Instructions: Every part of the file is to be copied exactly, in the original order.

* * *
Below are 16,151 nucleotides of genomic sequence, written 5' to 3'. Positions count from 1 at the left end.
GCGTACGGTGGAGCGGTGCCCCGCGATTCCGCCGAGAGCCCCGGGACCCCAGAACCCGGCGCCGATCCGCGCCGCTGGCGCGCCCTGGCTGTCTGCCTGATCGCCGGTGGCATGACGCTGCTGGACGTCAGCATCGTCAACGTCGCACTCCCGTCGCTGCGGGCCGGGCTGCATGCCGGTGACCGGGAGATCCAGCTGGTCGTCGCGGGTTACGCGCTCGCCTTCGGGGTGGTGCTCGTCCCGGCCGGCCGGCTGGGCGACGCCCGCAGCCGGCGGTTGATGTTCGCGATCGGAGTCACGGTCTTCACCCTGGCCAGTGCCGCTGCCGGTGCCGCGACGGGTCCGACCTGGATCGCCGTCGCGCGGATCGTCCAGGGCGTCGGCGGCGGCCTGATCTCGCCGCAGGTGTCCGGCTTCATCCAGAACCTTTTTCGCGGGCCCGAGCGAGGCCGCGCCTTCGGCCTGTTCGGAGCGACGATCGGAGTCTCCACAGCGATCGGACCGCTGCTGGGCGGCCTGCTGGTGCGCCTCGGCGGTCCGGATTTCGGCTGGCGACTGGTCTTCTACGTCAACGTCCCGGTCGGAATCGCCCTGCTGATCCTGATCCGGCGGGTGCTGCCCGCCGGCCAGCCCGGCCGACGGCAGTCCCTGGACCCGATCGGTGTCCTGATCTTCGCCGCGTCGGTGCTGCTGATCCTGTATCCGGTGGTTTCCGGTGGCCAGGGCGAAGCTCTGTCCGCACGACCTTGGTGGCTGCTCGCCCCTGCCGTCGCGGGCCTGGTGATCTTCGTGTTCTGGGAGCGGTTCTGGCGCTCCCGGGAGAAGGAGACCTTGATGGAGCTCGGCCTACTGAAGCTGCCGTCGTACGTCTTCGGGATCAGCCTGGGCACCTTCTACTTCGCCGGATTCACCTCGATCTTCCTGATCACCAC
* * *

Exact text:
Below are 16,151 nucleotides of genomic sequence, written 5' to 3'. Positions count from 1 at the left end.
GCGTACGGTGGAGCGGTGCCCCGCGATTCCGCCGAGAGCCCCGGGACCCCAGAACCCGGCGCCGATCCGCGCCGCTGGCGCGCCCTGGCTGTCTGCCTGATCGCCGGTGGCATGACGCTGCTGGACGTCAGCATCGTCAACGTCGCACTCCCGTCGCTGCGGGCCGGGCTGCATGCCGGTGACCGGGAGATCCAGCTGGTCGTCGCGGGTTACGCGCTCGCCTTCGGGGTGGTGCTCGTCCCGGCCGGCCGGCTGGGCGACGCCCGCAGCCGGCGGTTGATGTTCGCGATCGGAGTCACGGTCTTCACCCTGGCCAGTGCCGCTGCCGGTGCCGCGACGGGTCCGACCTGGATCGCCGTCGCGCGGATCGTCCAGGGCGTCGGCGGCGGCCTGATCTCGCCGCAGGTGTCCGGCTTCATCCAGAACCTTTTTCGCGGGCCCGAGCGAGGCCGCGCCTTCGGCCTGTTCGGAGCGACGATCGGAGTCTCCACAGCGATCGGACCGCTGCTGGGCGGCCTGCTGGTGCGCCTCGGCGGTCCGGATTTCGGCTGGCGACTGGTCTTCTACGTCAACGTCCCGGTCGGAATCGCCCTGCTGATCCTGATCCGGCGGGTGCTGCCCGCCGGCCAGCCCGGCCGACGGCAGTCCCTGGACCCGATCGGTGTCCTGATCTTCGCCGCGTCGGTGCTGCTGATCCTGTATCCGGTGGTTTCCGGTGGCCAGGGCGAAGCTCTGTCCGCACGACCTTGGTGGCTGCTCGCCCCTGCCGTCGCGGGCCTGGTGATCTTCGTGTTCTGGGAGCGGTTCTGGCGCTCCCGGGAGAAGGAGACCTTGATGGAGCTCGGCCTACTGAAGCTGCCGTCGTACGTCTTCGGGATCAGCCTGGGCACCTTCTACTTCGCCGGATTCACCTCGATCTTCCTGATCACCAC